Earlier this month, Science Careers took a look at the latest edition of Women, Minorities, and Persons with Disabilities in Science and Engineering, a biennial report from the National Science Foundation (NSF). We noticed an odd fact: Young Asian men working in 4-year institutions (those who had earned a science or engineering Ph.D. 1 to 2 years before they were surveyed in 2010) were the lowest-earning demographic group, while older Asian men (those who earned their degrees 5 to 14 years before the survey) were the highest-earning demographic group. Why did older Asian men do so well and younger Asian men so poorly?

The data that we would need to explore these questions weren't in NSF's report, so we asked NSF statistician Daniel Foley for help. He kindly compiled a table plotting "time since doctoral degree" against how well represented various demographic groups—white scientists, Asian scientists, and underrepresented minority scientists—are at 2-year institutions, at 4-year institutions, in government, and in industry. (Asians are considered a minority population in the United States, but they are not considered by NSF to be underrepresented in the sciences.)

The answer to our question about Asian men was not to be found, but the new data did illustrate two other interesting facts, one of which we at Science Careers weren't aware of previously. (Note that there are some gaps in the data because, Foley says, for some cohorts the numbers were so small that revealing them could present risks to confidentiality.)

 

At 4-year institutions, white scientists aren’t represented as well among the younger cohorts as they are among the older cohorts. Non-Hispanic white people make up about 63% of the U.S. population, according to 2011 census data, so for the cohort who earned their Ph.D.s between 2006 and 2010, their representation at 4-year institutions is approximately in line with—and not above—their national demographic representation. Interestingly, the decline in the white demographic is driven primarily by white men, whose representation within the youngest three cohorts fell from 43% in the group who earned degrees between 1996 and 2000 to 36% in the 2001 to 2005 group, then drops again to 31% in the 2006 to 2010 group. Over those same times, white women's representation remained steady near 30%.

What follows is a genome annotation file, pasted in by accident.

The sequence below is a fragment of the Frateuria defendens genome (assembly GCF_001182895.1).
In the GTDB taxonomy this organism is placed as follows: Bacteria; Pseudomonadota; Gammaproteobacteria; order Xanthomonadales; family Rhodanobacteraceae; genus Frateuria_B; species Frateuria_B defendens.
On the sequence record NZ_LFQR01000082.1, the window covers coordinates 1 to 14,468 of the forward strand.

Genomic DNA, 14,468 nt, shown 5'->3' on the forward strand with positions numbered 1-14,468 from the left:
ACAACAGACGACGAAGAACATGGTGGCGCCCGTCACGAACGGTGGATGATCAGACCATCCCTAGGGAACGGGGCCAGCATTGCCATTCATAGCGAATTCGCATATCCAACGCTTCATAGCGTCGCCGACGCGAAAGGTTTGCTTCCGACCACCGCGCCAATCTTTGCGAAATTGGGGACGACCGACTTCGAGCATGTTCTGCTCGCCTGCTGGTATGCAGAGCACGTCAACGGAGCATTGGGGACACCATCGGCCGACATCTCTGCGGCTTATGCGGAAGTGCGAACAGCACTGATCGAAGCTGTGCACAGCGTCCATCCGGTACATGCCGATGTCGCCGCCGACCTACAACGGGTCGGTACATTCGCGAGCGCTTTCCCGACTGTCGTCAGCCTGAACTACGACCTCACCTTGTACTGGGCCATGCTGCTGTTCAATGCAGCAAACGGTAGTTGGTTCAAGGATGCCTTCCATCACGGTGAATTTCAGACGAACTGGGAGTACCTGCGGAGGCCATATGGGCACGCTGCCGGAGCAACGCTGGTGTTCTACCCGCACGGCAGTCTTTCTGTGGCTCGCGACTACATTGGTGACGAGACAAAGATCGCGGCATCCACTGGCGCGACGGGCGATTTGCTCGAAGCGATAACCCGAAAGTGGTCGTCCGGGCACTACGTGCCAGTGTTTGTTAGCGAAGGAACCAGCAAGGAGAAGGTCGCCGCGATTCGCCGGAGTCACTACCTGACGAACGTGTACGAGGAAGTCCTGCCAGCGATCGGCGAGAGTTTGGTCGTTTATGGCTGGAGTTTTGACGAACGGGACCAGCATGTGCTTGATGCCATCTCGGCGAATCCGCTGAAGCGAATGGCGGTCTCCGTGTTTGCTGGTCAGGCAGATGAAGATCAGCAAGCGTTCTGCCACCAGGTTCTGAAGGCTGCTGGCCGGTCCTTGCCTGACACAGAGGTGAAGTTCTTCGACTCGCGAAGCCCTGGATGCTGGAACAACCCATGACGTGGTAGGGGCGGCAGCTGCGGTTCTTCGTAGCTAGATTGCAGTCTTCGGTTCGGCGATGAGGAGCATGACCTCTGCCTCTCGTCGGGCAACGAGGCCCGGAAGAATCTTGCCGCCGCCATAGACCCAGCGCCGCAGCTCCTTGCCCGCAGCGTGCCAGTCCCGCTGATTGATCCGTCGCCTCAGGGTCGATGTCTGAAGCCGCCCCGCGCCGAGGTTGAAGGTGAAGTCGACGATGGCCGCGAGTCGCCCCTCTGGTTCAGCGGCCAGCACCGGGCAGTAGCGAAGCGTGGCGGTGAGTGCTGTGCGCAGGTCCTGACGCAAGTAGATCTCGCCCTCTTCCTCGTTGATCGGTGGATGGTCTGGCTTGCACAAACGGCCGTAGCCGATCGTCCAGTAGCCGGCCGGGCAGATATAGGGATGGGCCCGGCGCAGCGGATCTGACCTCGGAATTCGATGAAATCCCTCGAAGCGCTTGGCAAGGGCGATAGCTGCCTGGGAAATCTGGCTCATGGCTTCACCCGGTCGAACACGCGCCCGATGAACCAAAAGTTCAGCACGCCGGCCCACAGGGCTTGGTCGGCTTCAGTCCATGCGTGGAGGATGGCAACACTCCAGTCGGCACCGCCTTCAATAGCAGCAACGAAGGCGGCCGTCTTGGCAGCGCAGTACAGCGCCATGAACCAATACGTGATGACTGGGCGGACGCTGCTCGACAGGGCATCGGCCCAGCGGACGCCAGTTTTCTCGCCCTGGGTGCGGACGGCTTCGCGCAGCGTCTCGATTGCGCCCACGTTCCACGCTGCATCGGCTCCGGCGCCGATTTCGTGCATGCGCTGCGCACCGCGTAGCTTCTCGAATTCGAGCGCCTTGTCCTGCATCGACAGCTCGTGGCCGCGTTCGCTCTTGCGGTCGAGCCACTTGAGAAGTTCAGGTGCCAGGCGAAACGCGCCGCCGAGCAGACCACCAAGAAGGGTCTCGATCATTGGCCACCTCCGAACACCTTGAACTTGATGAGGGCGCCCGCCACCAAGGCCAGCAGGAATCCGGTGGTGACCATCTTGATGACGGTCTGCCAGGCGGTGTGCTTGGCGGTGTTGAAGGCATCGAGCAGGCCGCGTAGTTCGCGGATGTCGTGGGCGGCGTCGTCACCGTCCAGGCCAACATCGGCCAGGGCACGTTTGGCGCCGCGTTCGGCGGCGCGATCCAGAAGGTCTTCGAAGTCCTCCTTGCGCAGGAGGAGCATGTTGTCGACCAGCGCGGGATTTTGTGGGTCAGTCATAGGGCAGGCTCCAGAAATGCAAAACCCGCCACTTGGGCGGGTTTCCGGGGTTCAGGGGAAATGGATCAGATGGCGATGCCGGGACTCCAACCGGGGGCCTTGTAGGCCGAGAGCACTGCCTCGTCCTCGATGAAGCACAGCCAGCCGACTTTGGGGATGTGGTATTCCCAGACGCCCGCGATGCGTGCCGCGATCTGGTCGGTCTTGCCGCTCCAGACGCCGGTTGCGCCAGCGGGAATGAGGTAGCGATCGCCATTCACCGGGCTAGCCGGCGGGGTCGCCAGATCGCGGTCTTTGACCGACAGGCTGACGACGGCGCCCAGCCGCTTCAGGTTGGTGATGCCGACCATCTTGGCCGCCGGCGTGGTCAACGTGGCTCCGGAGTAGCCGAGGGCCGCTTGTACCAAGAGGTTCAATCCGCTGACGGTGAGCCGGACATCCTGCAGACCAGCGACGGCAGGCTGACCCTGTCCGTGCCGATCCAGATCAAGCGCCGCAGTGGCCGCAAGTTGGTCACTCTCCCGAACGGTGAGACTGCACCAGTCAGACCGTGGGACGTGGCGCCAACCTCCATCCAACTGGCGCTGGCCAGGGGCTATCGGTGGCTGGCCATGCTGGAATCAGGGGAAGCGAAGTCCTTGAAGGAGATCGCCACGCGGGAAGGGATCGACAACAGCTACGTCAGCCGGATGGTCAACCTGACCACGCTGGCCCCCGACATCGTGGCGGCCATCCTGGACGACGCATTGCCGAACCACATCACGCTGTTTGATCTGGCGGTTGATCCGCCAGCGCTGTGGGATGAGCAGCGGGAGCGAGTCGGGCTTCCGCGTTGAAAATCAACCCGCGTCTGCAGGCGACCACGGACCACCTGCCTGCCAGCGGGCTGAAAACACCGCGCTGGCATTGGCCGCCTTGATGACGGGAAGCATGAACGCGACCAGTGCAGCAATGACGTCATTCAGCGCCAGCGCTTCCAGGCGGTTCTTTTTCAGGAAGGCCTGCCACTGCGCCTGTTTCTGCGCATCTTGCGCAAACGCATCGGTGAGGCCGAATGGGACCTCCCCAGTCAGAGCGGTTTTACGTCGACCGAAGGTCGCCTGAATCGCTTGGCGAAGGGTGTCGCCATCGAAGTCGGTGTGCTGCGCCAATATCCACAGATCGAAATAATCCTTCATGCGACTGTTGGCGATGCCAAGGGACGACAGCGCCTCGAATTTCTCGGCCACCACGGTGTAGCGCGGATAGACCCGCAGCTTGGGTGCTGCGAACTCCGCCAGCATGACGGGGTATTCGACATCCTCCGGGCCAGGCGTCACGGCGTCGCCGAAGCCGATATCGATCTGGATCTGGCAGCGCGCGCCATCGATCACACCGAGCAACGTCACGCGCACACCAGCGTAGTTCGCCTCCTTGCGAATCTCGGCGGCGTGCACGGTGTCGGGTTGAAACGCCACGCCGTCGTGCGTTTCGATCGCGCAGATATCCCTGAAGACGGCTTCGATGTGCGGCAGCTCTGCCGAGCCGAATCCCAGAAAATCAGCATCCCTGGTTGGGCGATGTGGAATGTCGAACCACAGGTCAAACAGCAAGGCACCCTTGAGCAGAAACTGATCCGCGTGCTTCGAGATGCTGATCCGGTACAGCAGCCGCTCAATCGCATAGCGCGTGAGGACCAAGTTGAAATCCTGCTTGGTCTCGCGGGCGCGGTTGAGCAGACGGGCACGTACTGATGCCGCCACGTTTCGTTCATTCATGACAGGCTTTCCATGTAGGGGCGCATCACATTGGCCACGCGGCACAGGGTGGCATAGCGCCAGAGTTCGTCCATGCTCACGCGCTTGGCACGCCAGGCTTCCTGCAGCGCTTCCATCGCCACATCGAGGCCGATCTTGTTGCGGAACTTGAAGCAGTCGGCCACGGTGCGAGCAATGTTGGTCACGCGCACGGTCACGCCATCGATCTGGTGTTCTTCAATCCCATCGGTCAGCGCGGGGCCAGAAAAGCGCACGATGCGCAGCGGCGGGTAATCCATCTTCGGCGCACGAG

White scientists are actually underrepresented among industry scientists with Ph.D.s., in the three youngest cohorts. The decreasing representation of white workers is compensated by an increase in representation by Asians. Notably, among the younger cohorts, Asian men outnumber Asian women by about three-to-one. Why? According to the NSF report, Asian women are more likely than any other demographic group to report leaving the workforce to support family.

These data suggest that Asian men—the majority of whom are temporary residents from China and India, according to statistics from the Department of Energy’s Oak Ridge Institute for Science and Education—are playing an increasingly large role in academic research and the industrial workforce. That's hardly news, but these data make the point very clearly: In the scientific workforce, the number of white scientists—especially white men—is declining, while the number of Asian men is on the rise.

In neither industry nor 4-year institutions has the representation of URMs made much progress—but there is one area where underrepresented minority scientists, especially African-Americans and Hispanics, have made significant inroads: 2-year institutions, where they make up some 22% of the youngest cohort. Representation is essentially split between underrepresented minority men and women.

 

While these jobs, almost all of them teaching-focused faculty positions, don't carry the same cachet as faculty jobs at research institutions, it's encouraging that underrepresented minority scientists are making headway in at least this corner of the workforce.

Michael Price is a staff writer for Science Careers.

10.1126/science.caredit.a1300059